2. My big issue with calling someone a NIMBY is that I think it is bad and lazy rhetoric. It signifies someone not wanting to deal with an opponents or critics arguments (valid or not) and just goes for the tarring brush. Does it exist? Sure. Is it always the case? No and just using is a sign of not wanting to grapple with anything and typical poor punditry.Report

      • Avatar Brandon Berg says:

        In true NIMBYism, the emphasis is on “my”: Not in my backyard. That is, a NIMBY approves of a measure in principle, but insists that it be implemented in such a way that the costs fall disproportionately on others. Opposing upzoning isn’t necessarily NIMBYism, but opposing upzoning because you live in a rent-controlled apartment and are insulated from the costs of restricted zoning regulations is.Report

      • I have no problem with allegations of NIMBYism as long as its part of a greater argument that supports the allegation.Report

    • Avatar Dan Miller says:

      @jm3z-aitch The problem with devolving to local decision-making is that many people affected by the decisions made aren’t represented, either practically (moving from rental unit to rental unit has deleterious impacts on voter turnout, especially in hyperlocal elections) or definitionally (there’s no way to adequately account for the interests of people who would like to live in a place, but can’t because it’s unaffordable due to excessive building regulation). You may be right that there’s no way around this problem, but some sort of thumb on the scales for increased density, or at least not allowing miniscule groups to endlessly tie up development, seems appropriate to me.Report

  10. Avatar Michael Drew says:

    Just a note on the loudest move to a new city anyone has ever undertaken: Sullivan will protest that this isn’t true, but if you follow his blogging of his move, you see that he was blatantly committed to finding NYC wanting from jump regardless of what he found there. He (somehow) had come to love D.C., and simply didn’t want to move – didn’t want to give up all the things he loved about it. And I completely get that: I’m in the midst of a residence period like that myself (though I was more committed to finding the good things about where I live, and have succeeded in doing so). It’s not that I have any problem with that being anyone’s attitude; I just don;t take at face value any assessment of living in a place that is clear coming from such a place of resistance. (To this day I’m not clear on exactly why the move to NYC happened for Sullivan – I think it had to do with joining the Daily Beast? Or maybe with his husband’s career. I’m not sure.)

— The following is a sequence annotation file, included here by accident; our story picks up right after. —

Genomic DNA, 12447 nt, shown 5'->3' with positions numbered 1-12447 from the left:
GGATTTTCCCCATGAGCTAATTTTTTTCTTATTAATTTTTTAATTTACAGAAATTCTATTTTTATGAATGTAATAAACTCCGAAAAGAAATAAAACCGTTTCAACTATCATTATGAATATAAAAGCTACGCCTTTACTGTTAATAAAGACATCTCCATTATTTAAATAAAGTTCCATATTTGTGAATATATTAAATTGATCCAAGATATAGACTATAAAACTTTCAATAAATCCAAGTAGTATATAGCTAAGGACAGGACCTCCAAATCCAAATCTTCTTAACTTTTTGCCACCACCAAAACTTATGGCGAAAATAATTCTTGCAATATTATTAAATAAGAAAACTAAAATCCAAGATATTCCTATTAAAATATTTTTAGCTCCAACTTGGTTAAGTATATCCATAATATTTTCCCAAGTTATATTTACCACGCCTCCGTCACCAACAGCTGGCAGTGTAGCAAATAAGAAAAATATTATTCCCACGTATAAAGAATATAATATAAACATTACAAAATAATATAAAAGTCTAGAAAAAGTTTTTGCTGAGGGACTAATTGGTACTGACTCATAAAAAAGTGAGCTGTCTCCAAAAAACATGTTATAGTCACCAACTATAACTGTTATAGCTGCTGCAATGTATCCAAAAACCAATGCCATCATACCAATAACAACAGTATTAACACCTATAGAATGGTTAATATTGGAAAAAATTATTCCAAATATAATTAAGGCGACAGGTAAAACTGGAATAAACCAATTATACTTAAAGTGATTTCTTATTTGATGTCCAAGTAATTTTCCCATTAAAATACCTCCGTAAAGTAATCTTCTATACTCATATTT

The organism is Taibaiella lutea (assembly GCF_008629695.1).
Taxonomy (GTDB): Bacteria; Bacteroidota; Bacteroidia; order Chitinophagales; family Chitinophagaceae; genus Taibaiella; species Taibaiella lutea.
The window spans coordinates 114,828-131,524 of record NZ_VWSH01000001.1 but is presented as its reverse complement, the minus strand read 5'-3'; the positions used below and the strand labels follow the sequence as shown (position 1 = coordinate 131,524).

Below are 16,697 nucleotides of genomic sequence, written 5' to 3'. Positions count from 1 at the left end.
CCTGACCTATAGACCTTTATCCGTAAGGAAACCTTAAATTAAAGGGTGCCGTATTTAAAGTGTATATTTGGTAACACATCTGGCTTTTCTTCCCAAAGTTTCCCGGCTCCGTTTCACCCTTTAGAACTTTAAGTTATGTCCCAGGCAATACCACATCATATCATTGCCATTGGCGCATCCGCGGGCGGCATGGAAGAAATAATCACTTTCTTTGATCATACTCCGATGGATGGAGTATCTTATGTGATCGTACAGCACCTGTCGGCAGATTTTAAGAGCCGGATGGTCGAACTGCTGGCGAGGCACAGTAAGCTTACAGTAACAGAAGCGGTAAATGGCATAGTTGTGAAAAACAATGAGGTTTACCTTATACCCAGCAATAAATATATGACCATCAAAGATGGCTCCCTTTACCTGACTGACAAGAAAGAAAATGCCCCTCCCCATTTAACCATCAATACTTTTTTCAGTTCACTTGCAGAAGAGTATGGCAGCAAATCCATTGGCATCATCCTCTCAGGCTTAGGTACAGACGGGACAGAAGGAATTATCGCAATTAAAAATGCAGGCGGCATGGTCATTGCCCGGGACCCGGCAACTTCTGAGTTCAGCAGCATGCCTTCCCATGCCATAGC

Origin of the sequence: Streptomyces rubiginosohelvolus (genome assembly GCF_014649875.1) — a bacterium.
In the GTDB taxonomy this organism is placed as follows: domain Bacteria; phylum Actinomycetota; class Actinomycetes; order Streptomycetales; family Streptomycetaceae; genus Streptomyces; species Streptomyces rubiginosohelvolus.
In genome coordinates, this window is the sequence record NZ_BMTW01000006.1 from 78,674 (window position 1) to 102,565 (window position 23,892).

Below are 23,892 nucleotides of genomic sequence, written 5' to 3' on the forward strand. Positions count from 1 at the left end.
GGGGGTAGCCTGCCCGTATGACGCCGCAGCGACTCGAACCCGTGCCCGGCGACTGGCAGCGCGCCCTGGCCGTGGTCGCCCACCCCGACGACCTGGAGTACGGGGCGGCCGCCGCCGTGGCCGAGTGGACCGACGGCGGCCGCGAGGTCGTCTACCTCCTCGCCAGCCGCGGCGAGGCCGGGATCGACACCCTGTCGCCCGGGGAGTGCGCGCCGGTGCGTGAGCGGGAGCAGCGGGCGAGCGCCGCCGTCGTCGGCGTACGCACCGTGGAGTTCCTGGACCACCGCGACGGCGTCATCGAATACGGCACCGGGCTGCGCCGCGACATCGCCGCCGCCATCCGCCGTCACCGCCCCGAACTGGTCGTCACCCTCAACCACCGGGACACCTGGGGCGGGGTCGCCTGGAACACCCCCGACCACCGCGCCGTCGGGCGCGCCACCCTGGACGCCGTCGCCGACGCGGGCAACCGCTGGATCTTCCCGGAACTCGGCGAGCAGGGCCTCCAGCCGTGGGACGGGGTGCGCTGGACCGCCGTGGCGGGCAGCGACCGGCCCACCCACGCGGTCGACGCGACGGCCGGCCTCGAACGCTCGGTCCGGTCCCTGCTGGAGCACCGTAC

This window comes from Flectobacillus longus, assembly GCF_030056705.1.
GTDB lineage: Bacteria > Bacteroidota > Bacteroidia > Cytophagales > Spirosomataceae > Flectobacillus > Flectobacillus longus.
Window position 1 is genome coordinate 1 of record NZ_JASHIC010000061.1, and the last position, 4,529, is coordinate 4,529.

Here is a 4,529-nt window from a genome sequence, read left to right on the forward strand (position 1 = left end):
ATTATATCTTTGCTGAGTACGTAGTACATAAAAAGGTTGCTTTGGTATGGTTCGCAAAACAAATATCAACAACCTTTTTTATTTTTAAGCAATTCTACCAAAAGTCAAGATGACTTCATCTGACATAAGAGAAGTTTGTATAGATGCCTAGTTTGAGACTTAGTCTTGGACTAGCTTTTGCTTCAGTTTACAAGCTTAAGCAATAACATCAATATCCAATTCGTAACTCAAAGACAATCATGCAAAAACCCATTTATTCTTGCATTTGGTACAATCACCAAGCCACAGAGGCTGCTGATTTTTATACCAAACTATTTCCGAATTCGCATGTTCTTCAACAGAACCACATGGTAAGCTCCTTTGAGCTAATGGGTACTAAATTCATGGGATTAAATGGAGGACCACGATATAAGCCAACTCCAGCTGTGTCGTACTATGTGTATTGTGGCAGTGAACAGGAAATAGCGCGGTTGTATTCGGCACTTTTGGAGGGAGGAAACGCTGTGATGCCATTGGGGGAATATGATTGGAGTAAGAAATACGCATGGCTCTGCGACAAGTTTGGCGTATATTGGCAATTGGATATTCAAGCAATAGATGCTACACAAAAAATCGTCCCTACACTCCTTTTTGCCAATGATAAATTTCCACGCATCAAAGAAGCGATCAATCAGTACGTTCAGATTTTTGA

Anyway, on NYC, if there’s one thing you don’t move to New York hoping or expecting to find, it’s “whatever it is you like most about the place you’re moving from.” Yep, NYC is different. That said, as a mild midwesterner who made the leap (and moved away to stay near the person I love, with no desire to leave or feeling of having burned out on the place, though that could well have developed), I found New York to be remarkably livable, comfortable, and welcoming. Almost shockingly so. But here’s the key, which one that people who move in elite circles like Andrew Sullivan could never take to hear even if he received the advice: if you want to live a half-“normal”-feeling life in NYC, you can’t live in Manhattan (which to the wrong kind of person means not living in NYC), at least not most of it. Maybe you can’t even live in parts of Brooklyn anymore, either, I’m not sure. That’s all for the sleep-when-I-die types who (entirely validly) move to New York because it’s the epicenter of whatever profession they’re in and have no desire to ever have to spend a single second outside of that sphere of life if you don’t want to. But you sure as heck can live in Queens and feel like a semi-normal middle-class functionary who goes to work in Manhattan (or elsewhere) on one of the most comprehensive public transit systems in the world and comes home at night to place where you can leave “New York City” as such behind. And you *sure* as heck can get that by living on Staten Island (still NYC!). And then there’s Jersey City (yes, now we’re talking not actually NYC but you’re still basically there), etc. etc.